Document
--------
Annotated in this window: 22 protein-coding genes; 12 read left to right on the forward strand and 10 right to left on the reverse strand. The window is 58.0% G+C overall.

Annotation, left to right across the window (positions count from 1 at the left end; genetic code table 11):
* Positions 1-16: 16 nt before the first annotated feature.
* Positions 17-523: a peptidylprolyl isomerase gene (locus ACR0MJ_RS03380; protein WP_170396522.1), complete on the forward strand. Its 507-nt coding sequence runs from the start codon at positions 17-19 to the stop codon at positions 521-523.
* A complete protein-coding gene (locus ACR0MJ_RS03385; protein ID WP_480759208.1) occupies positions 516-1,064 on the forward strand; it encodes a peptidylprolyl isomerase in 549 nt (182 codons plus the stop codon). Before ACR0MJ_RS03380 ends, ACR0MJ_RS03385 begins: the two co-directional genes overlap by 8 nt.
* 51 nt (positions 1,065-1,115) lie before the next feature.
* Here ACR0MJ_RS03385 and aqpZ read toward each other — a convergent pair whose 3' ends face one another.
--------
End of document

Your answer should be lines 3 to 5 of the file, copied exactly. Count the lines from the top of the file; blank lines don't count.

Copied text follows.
* Positions 1-16: 16 nt before the first annotated feature.
* Positions 17-523: a peptidylprolyl isomerase gene (locus ACR0MJ_RS03380; protein WP_170396522.1), complete on the forward strand. Its 507-nt coding sequence runs from the start codon at positions 17-19 to the stop codon at positions 521-523.
* A complete protein-coding gene (locus ACR0MJ_RS03385; protein ID WP_480759208.1) occupies positions 516-1,064 on the forward strand; it encodes a peptidylprolyl isomerase in 549 nt (182 codons plus the stop codon). Before ACR0MJ_RS03380 ends, ACR0MJ_RS03385 begins: the two co-directional genes overlap by 8 nt.